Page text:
This is the question that we struggle to answer. How can it be that we are able to invest in service companies that are trading at 15%-20% free cash flow yields (this means they could over 5 years buy back all of their stock and pay back all of their debt from cash flow in excess of that required to maintain their fleets) that have visibility for the next 6-12 months of continued strong margins (which are in many cases at 3 to 5 year highs) while at the same time they and their peers are exercising discipline in not building excess capacity thereby extending the longevity of the cycle? How can we be able to buy oil companies that at $55/bbl oil (below the current strip) are able to pay a 9% dividend, grow by 3%, and still generate enough excess cash flow to either pay down 15% of their debt or buy back 8% of their stock? We can find far too many cases where stocks are trading at roughly half of their historical average multiples yet either their corporate netbacks (oil companies) or EBITDA margins (service companies) are the best in years. Why?
We can come up with 3 answers:
The staying power of the oil price rally relies on three elements: continued strong demand growth, strong compliance on the part of OPEC for the extent of the deal and then a gradual tapering of shut in volumes once the deal ends, and US production growth that does not overwhelm the market.
Demand over the past few years has been and remains at the very bottom of my list of worries. Oil demand has grown every year in modern history and given the improvement in the global economy over the past few years demand growth has actually accelerated (10 year average ~ 1MM Bbl/d growth, 5 year average ~ 1.2MM Bbl/d growth, 2017 ~ 1.7MM Bbl/d of growth). Despite continued paranoia about electric cars we believe oil demand will continue to grow for the next two decades. It was notable that the first major broker (Morgan Stanley) issued a note last week signaling newfound caution on the timing of electric car adoption (“we have grown more cautious on the timing of EV adoption given the amount of capital and work that needs to go into EV infrastructure”). Their work points to massive required investment in order for the fantasy of mass wide electric car adoption to become a reality ($0.8 trillion to upgrade the power grid and $0.5 trillion for increased battery production to get to 9% penetration by 2025). As noted below in order for oil growth to get to zero (assuming that cars = 100% of oil demand growth vs. ~ 30% of total global demand) electric car sales would have to increase to approximately 121,000,000 this year…up from about 850,000. Perhaps the market is being overly pessimistic on the outlook for continued demand growth? For more information on EV’s refer to our previous monthly commentaries.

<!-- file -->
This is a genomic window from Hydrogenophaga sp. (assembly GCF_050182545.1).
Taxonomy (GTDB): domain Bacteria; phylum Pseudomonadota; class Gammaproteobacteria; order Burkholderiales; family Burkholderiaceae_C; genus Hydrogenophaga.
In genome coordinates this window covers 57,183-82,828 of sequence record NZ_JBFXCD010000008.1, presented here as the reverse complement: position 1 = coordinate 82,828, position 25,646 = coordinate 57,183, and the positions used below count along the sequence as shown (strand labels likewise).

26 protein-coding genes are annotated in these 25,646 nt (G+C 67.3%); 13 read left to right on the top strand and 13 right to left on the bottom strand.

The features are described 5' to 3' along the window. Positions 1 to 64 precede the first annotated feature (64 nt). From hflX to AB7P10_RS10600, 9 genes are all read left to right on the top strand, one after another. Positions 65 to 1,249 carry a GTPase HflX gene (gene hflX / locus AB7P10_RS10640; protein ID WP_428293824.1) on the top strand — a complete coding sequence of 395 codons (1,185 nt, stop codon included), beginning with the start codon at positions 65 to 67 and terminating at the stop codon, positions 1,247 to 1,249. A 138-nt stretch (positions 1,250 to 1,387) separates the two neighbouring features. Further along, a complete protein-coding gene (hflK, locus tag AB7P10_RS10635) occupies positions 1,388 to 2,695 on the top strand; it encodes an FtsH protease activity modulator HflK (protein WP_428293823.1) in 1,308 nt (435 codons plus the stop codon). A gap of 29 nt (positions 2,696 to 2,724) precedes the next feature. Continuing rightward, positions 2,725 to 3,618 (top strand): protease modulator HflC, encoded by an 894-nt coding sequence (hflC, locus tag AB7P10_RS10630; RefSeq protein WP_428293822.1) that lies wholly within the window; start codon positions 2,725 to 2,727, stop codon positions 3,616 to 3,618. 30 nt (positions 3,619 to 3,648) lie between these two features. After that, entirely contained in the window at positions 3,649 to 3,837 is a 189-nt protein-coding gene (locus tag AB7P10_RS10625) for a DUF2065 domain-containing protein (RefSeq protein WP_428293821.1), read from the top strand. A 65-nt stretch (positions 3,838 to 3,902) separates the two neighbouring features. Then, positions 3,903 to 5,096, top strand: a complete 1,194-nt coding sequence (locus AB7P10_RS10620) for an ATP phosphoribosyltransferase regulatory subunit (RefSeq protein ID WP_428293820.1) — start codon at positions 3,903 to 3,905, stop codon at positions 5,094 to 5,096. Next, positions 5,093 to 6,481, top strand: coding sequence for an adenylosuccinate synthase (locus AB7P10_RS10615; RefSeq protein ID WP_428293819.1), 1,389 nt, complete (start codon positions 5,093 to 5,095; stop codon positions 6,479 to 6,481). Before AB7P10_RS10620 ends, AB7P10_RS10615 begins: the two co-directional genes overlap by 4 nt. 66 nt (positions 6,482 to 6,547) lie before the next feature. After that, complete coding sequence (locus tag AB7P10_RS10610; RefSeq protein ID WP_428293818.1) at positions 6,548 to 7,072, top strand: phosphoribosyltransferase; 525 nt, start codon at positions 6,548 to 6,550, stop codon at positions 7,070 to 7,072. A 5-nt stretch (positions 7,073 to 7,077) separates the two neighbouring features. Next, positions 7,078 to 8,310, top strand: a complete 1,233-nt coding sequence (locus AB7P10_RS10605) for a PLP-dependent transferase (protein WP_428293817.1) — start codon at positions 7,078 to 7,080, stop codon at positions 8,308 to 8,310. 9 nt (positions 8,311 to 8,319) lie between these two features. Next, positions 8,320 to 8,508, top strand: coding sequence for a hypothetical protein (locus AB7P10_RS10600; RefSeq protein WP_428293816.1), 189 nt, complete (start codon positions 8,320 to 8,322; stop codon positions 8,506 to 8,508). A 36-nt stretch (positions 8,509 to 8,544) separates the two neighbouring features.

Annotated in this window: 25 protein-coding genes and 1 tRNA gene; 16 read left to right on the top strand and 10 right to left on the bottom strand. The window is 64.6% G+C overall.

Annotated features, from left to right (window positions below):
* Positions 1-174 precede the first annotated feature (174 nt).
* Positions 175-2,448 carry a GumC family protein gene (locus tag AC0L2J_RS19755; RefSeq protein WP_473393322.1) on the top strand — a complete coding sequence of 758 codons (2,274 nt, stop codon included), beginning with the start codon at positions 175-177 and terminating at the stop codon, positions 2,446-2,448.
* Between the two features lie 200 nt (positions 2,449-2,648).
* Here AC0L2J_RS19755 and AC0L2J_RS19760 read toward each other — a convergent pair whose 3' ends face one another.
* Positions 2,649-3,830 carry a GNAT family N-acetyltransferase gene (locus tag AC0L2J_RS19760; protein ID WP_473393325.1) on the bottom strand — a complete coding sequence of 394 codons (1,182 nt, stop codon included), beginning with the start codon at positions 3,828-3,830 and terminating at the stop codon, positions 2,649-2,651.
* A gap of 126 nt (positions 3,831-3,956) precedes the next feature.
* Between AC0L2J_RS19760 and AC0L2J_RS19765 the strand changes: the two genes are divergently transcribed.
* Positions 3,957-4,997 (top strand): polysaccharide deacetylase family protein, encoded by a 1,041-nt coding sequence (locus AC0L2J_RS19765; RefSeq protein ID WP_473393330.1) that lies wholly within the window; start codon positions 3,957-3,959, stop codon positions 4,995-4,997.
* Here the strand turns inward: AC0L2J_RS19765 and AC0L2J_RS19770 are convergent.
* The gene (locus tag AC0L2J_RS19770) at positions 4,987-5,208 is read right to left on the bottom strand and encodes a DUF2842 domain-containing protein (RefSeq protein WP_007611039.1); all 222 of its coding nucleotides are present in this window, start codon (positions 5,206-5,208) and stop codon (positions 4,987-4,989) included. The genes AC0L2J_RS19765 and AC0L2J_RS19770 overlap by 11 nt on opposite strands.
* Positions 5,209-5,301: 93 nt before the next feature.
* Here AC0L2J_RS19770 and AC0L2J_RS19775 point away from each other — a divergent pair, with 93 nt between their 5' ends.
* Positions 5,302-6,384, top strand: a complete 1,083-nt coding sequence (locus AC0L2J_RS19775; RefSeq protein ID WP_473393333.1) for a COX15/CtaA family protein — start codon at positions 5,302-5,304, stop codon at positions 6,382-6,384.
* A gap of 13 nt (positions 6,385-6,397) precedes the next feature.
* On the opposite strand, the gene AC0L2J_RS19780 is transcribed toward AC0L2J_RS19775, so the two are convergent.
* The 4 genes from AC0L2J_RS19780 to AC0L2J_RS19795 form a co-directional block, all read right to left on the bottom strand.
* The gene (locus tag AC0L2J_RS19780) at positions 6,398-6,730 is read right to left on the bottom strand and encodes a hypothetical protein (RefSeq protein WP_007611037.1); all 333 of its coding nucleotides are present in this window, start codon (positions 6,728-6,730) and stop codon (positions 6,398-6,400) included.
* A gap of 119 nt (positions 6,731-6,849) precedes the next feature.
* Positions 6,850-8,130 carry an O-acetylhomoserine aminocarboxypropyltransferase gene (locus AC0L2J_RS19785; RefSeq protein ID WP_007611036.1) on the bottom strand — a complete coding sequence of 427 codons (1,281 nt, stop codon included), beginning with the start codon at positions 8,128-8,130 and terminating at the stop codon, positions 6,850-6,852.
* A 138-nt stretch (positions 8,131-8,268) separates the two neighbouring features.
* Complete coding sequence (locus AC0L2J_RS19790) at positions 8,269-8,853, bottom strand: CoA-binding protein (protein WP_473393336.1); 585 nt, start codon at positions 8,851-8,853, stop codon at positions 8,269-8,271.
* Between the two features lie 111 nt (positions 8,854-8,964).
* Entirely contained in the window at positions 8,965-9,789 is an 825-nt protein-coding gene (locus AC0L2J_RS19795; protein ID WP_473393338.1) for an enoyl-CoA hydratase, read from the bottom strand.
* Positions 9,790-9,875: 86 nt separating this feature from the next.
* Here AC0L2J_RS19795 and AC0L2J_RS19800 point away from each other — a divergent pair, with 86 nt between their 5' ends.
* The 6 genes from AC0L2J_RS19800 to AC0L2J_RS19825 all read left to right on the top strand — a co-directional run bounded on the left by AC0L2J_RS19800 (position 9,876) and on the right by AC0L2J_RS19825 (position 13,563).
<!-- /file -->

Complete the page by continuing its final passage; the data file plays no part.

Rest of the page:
OPEC compliance has and remains very strong with the rate of compliance by key member countries (Saudi Arabia and Russia specifically) exceeding 100%. OPEC is acting in their own self-interest: 70% - 90% of their overall economics rely on oil revenue and major members have upcoming events that are supportive of higher oil prices (Russian presidential elections in March and Saudi Aramco IPO in late 2018). Exports from OPEC have reached multi-month lows and their strong commitment to the cut has been a key reason why global oil inventories have been normalizing at the fastest pace in history:
OECD TOTAL PETROLEUM SURPLUS VERSUS THE 5 YEAR AVERAGE